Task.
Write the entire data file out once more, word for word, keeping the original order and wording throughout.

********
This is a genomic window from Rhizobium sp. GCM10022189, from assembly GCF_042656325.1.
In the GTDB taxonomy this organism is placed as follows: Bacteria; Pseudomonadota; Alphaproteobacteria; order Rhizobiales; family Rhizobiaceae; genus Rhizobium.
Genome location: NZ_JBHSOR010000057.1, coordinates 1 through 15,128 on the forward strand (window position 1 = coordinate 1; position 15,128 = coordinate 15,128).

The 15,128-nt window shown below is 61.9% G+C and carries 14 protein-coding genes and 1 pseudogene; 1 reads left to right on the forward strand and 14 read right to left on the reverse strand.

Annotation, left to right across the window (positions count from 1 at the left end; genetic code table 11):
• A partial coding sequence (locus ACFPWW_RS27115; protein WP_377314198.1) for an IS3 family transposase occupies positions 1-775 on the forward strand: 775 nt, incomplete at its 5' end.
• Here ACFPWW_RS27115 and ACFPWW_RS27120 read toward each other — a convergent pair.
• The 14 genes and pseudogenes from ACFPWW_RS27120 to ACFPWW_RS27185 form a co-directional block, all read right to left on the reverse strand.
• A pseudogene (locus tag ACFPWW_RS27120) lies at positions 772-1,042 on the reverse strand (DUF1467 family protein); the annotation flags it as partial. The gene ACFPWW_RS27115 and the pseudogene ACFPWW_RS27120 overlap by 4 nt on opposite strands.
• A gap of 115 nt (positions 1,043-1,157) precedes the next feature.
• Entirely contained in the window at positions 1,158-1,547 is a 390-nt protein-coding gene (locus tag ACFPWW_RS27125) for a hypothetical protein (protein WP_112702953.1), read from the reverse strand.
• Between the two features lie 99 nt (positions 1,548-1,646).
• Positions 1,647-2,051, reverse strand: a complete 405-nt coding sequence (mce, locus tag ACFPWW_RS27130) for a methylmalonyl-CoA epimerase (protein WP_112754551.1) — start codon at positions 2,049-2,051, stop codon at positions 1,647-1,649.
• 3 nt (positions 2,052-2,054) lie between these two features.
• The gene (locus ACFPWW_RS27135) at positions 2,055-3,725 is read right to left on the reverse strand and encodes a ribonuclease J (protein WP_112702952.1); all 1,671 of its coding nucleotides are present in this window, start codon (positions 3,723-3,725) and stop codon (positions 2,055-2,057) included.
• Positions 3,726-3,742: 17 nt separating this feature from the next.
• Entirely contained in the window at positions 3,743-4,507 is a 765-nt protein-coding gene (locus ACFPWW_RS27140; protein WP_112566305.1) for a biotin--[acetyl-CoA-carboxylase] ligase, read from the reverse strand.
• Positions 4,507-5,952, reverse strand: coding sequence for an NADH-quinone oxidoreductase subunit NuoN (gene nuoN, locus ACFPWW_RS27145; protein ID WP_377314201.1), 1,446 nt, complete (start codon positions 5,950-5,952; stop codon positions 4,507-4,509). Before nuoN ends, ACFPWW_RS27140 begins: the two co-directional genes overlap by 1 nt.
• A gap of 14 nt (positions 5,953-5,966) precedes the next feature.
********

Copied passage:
This is a genomic window from Rhizobium sp. GCM10022189, from assembly GCF_042656325.1.
In the GTDB taxonomy this organism is placed as follows: Bacteria; Pseudomonadota; Alphaproteobacteria; order Rhizobiales; family Rhizobiaceae; genus Rhizobium.
Genome location: NZ_JBHSOR010000057.1, coordinates 1 through 15,128 on the forward strand (window position 1 = coordinate 1; position 15,128 = coordinate 15,128).

The 15,128-nt window shown below is 61.9% G+C and carries 14 protein-coding genes and 1 pseudogene; 1 reads left to right on the forward strand and 14 read right to left on the reverse strand.

Annotation, left to right across the window (positions count from 1 at the left end; genetic code table 11):
• A partial coding sequence (locus ACFPWW_RS27115; protein WP_377314198.1) for an IS3 family transposase occupies positions 1-775 on the forward strand: 775 nt, incomplete at its 5' end.
• Here ACFPWW_RS27115 and ACFPWW_RS27120 read toward each other — a convergent pair.
• The 14 genes and pseudogenes from ACFPWW_RS27120 to ACFPWW_RS27185 form a co-directional block, all read right to left on the reverse strand.
• A pseudogene (locus tag ACFPWW_RS27120) lies at positions 772-1,042 on the reverse strand (DUF1467 family protein); the annotation flags it as partial. The gene ACFPWW_RS27115 and the pseudogene ACFPWW_RS27120 overlap by 4 nt on opposite strands.
• A gap of 115 nt (positions 1,043-1,157) precedes the next feature.
• Entirely contained in the window at positions 1,158-1,547 is a 390-nt protein-coding gene (locus tag ACFPWW_RS27125) for a hypothetical protein (protein WP_112702953.1), read from the reverse strand.
• Between the two features lie 99 nt (positions 1,548-1,646).
• Positions 1,647-2,051, reverse strand: a complete 405-nt coding sequence (mce, locus tag ACFPWW_RS27130) for a methylmalonyl-CoA epimerase (protein WP_112754551.1) — start codon at positions 2,049-2,051, stop codon at positions 1,647-1,649.
• 3 nt (positions 2,052-2,054) lie between these two features.
• The gene (locus ACFPWW_RS27135) at positions 2,055-3,725 is read right to left on the reverse strand and encodes a ribonuclease J (protein WP_112702952.1); all 1,671 of its coding nucleotides are present in this window, start codon (positions 3,723-3,725) and stop codon (positions 2,055-2,057) included.
• Positions 3,726-3,742: 17 nt separating this feature from the next.
• Entirely contained in the window at positions 3,743-4,507 is a 765-nt protein-coding gene (locus ACFPWW_RS27140; protein WP_112566305.1) for a biotin--[acetyl-CoA-carboxylase] ligase, read from the reverse strand.
• Positions 4,507-5,952, reverse strand: coding sequence for an NADH-quinone oxidoreductase subunit NuoN (gene nuoN, locus ACFPWW_RS27145; protein ID WP_377314201.1), 1,446 nt, complete (start codon positions 5,950-5,952; stop codon positions 4,507-4,509). Before nuoN ends, ACFPWW_RS27140 begins: the two co-directional genes overlap by 1 nt.
• A gap of 14 nt (positions 5,953-5,966) precedes the next feature.